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A Head Above the Rest

August 16, 2017 5:00 am0 commentsViews: 11
Photo: Claude Raschella

Photo: Claude Raschella

by Steve Desroches

It’s been the summer of Salome. The scandalous Oscar Wilde play opened at the Provincetown Theater for a spring run, but the response to this decadent tale of seduction and murder was so incredible that it returned in July and continues to sizzle through the dog days of August. Perhaps the most scintillating moment of the production is when Kim David Smith performs the dance of the seven veils as the gamine Salome who wants nothing else but the severed head of John the Baptist in return.  And he gets it.

Night after night Smith gives a remarkable performance, the kind that Provincetown audiences relish it not just for its artistic achievement and inarguable sensuality, but also because of the thrill of seeing someone who might just be the next big thing. The Australian beauty landed in Provincetown just last year as part of the Afterglow Festival, the annual September theatrical event that brings the best of downtown New York performance to the Cape tip. Smith had just finished starring as the Emcee in Cabaret at the famed Cape Playhouse in Dennis, which is where Provincetown Theater’s artistic director Tristan DiVincenzo and board members first saw him and knew he’d be perfect for Salome. With his slinky stage demeanor, smooth vocal stylings, glam rock sensibility, and Weimar Republic aura, Smith is a superstar of alt-cabaret, at home in Australia, in New York, and now here in Provincetown where he’ll present his one-man-show Morphium Kabarett at the Crown and Anchor for two nights only this Carnival Week.

“Morphium Kabarett is pretty much my favorite thing to do as a show,” says Smith, perched on a stool in front of Spindler’s sipping on a coffee. “It’s everything I look for in a man. It’s sexy and goofy, romantic and weird.”

Born and raised in Traralgon, Victoria, Australia, about two hours from Melbourne, from the earliest he can remember “unique” women like Eartha Kitt always intrigued Smith, and he was obsessed with watching the 1972 Bob Fosse film adaptation of Cabaret, identifying with the lead character Sally Bowles.  Lucky to have open-minded and accepting parents, Smith’s father gave him a biography of Marlene Dietrich when he was 15 to support his artistic interests, and both parents were accepting of his sexuality and that of his two sisters, who are both lesbians. This was invaluable family support growing up in a small town in the Australian countryside.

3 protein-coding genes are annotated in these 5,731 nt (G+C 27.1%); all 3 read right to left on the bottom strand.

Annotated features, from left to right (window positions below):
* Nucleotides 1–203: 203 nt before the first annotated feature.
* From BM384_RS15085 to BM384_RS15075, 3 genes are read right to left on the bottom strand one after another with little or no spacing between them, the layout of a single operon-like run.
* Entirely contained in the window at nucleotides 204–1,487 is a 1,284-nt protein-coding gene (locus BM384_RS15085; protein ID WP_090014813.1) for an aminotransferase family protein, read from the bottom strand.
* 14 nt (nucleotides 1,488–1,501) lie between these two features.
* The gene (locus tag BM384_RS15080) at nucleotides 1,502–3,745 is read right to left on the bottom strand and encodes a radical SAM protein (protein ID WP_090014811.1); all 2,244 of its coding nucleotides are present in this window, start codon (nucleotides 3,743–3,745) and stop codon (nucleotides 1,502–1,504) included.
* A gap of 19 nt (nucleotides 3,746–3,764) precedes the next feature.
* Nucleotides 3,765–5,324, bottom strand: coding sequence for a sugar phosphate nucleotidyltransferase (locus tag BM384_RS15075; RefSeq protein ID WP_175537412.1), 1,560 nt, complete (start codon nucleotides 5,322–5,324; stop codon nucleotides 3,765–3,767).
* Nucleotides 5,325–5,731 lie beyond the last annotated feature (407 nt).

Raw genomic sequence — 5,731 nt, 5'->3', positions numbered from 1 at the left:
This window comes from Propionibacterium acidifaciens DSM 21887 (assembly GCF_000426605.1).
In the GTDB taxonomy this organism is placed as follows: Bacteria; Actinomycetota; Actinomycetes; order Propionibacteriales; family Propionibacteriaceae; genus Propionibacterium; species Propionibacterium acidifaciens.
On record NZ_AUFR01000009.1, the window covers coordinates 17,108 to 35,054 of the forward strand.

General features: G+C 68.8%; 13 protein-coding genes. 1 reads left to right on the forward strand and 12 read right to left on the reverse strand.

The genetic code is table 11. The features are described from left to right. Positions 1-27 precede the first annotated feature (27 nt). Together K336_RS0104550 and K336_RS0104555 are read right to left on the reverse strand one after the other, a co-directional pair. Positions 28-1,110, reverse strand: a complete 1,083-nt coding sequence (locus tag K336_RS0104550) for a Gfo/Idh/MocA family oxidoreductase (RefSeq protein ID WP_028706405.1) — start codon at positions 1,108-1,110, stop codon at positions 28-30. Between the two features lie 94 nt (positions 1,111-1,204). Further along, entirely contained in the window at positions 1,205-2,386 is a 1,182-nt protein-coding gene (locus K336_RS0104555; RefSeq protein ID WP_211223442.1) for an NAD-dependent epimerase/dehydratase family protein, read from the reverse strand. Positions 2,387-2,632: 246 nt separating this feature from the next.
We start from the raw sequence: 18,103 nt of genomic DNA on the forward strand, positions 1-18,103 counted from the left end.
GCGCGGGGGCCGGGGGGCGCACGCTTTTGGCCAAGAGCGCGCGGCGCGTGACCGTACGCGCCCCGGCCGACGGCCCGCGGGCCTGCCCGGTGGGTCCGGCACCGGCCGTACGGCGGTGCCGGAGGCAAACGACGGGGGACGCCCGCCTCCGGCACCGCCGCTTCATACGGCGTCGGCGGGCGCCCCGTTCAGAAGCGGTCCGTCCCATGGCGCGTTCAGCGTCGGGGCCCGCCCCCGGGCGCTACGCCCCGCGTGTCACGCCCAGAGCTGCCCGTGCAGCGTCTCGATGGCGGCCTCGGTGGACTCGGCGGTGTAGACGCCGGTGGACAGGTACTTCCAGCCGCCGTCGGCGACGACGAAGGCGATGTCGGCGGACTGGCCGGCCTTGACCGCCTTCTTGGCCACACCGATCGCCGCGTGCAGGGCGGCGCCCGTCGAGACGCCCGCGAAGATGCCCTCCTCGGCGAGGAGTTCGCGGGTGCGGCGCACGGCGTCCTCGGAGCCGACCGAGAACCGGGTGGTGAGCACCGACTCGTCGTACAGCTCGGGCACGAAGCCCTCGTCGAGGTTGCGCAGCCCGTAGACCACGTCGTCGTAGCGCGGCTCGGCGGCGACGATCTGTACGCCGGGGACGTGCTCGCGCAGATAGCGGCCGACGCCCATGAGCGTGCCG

Despite the enormity of the Australian landmass Smith outgrew the continent with its small population of only 25 million people. If you want to take it to the next level one needs to come to the United States, says Smith. After a brief stint in Japan, Smith moved to New York, where he’s lived for over 10 years, becoming a sensation performing at venues like Joe’s Pub and the Neue Galerie, home to the Gustav Klimt painting Portrait of Adele Bloch-Bauer I, more popularly known as The Lady in Gold. He loves to interpret the melancholy and decay of the Weimar era ensconced in the sunny disposition of his Australian home, and its premier gay icon, Kylie Minogue, providing a striking and charming juxtaposition.

Photo: David Wagner

Photo: David Wagner

“As an Australian she’s like gay Jesus,” says Smith. “I was six years old when I got my first Kylie record, on vinyl. There’s a natural inclination to be the Madonna in any given situation when we should really be the Kylie. She’s the sun and the light. Not at all as unpleasant as Madonna can be.”

At 34, he’s not only the toast of downtown New York, but after this summer he is eager to throw down summer roots in Provincetown as he looks to the future since the town is so open to the fringe of entertainment and art.  He was smitten upon his first visit last September, but come this August it’s a full on love affair. Having lived in the middle of town, on Standish Street near Mooncusser Tattoo Studio, he’s reveled in the crowds and chaos of a summer in Provincetown, and still gets a laugh as he hears passersby ponder out loud whether they should get inked or not on their vacation. He’s felt the magic of Provincetown as he’s conjured up heaps of his own on stage each night. And Morphius Kabarett is a sterling example of the distinctive Provincetown performance scene and how season after season the town presents a theatrical tradition like no other giving artists of all stripes a springboard to stardom.

“I’ve branded it the summer of Salome, of course,” says Smith. “But it really is the summer of the stars aligning from the fruits of some hard labor, and my lips are stained from them. I’m learning how to grab the stars and move them myself.”

Kim David Smith presents Morphium Kabarett at the Crown and Anchor, 247 Commercial St., Provincetown, Wednesday, August 16 and Thursday, August 17 at 10 p.m. Tickets ($30) are available at the box office and online at onlyatthecrown.com. For more information call 508.487.1430. The final two performances of Salome are at the Provincetown Theater, 238 Bradford St., on Friday, August 18 and Saturday, August 19 at 7:30 p.m. Tickets ($38.50/$27.50 seniors and students) are available at the box office and online at provincetowntheater.org. For more information call 508.487.7487.